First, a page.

Buying Stuff To Be Prepared
As you can see, a lot of prepping is about buying stuff, in advance. You do this so you have it when the supply of whatever it is that brings you life and comfort, dries up. Being without food for even 3 days, is going to be a real drag for most people. Being without warmth for 3 hours can be a life or death situation. There are so many things to buy and I have so much to say about that. I’m finishing up editing a series on Pressure canners. Pressure canners allow for a greater ability to store food that doesn’t require refrigeration–beyond what you can get at the store. Right now, I’m taking a break from writing about survival winter parkas, to write this timely post.
When I started this blog, I started out by reviewing generators. I’m actually not done with that. For a while, I’ve written a lot of general interest articles, like this one. There was my series about living a month with no fridge, for example. With the pressure canners and soon, the parkas, I’m getting back to reviewing products that will make your life better or even possible in an emergency. That is such a large topic, I think it could keep me going for years.
Beyond Buying Stuff
Buying stuff is great and important but it cannot prepare you for everything. Many people in Huston, lost everything they had ever bought in a flood. Being prepared means thinking ahead about circumstances you may face and having a plan to deal with it. It can mean acquiring skills and it also can mean knowing your surroundings.
In the past, I wrote about a strange flood that happened in Michigan, in 2014. This flood really got me thinking about the whole concept of knowing my surroundings. Unlike a hurricane, this flood came out of nowhere. It didn’t even occur to me that there was a danger of a flood until it had been raining for many hours. Maybe weather people knew but they are like Chicken Little, always claiming the sky is falling to get views. This rain wasn’t even a wild storm. It just never stopped.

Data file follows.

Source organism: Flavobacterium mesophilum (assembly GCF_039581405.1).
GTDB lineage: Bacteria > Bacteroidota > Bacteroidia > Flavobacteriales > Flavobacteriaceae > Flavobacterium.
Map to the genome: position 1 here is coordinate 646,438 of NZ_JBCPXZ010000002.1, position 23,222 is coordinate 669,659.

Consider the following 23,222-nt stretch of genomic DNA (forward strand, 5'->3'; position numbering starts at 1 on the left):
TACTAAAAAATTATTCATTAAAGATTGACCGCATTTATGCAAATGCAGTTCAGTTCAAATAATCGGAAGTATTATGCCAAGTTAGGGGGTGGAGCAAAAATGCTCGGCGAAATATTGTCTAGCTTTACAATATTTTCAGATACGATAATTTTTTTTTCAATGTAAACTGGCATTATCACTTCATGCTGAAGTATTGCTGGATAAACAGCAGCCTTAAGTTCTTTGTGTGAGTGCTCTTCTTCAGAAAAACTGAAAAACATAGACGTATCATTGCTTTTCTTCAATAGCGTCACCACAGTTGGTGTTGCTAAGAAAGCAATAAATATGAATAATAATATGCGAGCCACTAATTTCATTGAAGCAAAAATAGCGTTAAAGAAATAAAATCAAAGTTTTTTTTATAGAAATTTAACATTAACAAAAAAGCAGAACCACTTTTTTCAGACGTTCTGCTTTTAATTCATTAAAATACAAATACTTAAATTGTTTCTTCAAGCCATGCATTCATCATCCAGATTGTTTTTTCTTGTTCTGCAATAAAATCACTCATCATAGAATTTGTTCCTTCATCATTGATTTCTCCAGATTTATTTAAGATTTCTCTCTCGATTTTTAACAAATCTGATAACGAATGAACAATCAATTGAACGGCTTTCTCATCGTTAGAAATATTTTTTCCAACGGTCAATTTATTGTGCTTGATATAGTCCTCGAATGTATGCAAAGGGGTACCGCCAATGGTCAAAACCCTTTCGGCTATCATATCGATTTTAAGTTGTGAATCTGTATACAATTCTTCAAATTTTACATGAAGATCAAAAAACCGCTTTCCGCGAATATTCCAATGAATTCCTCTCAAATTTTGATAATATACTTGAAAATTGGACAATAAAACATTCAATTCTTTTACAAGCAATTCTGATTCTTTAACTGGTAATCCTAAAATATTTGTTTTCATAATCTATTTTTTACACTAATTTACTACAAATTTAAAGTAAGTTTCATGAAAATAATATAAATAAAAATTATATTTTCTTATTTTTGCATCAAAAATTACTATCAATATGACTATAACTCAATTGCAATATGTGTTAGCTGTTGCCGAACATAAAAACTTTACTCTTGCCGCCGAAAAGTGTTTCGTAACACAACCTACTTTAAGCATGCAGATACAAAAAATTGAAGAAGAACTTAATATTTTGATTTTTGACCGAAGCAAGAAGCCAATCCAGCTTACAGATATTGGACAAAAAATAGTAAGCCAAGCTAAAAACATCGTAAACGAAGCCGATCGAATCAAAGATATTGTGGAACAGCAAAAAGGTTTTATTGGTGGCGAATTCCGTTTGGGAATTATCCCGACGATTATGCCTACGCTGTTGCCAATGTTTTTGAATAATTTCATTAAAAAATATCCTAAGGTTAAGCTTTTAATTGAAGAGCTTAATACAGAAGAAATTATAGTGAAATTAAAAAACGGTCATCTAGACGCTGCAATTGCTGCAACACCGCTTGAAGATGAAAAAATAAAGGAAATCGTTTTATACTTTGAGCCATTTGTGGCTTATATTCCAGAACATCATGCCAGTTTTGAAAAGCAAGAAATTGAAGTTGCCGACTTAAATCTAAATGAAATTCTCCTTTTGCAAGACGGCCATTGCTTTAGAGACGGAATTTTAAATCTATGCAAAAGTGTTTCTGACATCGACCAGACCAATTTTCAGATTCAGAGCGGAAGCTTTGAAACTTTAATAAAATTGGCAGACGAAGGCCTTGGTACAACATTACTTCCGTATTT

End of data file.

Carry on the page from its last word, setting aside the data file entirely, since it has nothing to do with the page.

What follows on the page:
In the earlier article, I talked a bit about knowing your surroundings. Even things like the Waze app for you phone help with that. If you used Waze, you would not have gotten on the freeways that were flooded and forced to abandon your car to waters that hit 14 feet deep. Waze is like expanding your eyesight to 20 miles. I feel blind if I ever get in the car without it.
I wanted to bring the talk about the 2014 flood to talk about something else: Flood Maps. Driving around in the days after the storm, I saw a pattern. Some places flooded and some places didn’t. My place was totally and completely dry. You could see drive down a street and see that houses at the bottom of small hills were all flooded out and those on top were not. It could have been the difference of 10 houses. Below is a map from FEMA showing areas that are more likely to flood than others. You can see how intricate the drawing is.
Flood zones are something to consider when purchasing or even renting a home. There is a color code for areas protected by levies. Given recent history, and my experience in The Flood of 97, where I worked in a sand bag factory I’ve decided that I never want to rely on levies to keep me dry. Check where you live now. If you find that you live in a flood zone and you don’t have means to move, right now, you can be aware of this when the rains come. You can take evasive action to protect you and your family. Get out and take your food with you, when the rains come. Don’t wait for the government to tell you to do so.
Maybe, if you live in one of these places, you pay a bit more attention to the Chicken Little weather people. A lot of times they seem like Chicken Little because they are warning about things that affect a localized area. You hear the coverage and the weather event didn’t hit you. It seems like Chicken Little but really, the weather event did happen to some people. Some people did get that flash flooding, just not most people. What if say it was 50,000 people out of 5 million? Chances are, your only experience with the flood would be like mine. You saw rolls of carpet and furniture on unfortunate souls lawns. If you live in the zone, you might be one of the 50,000.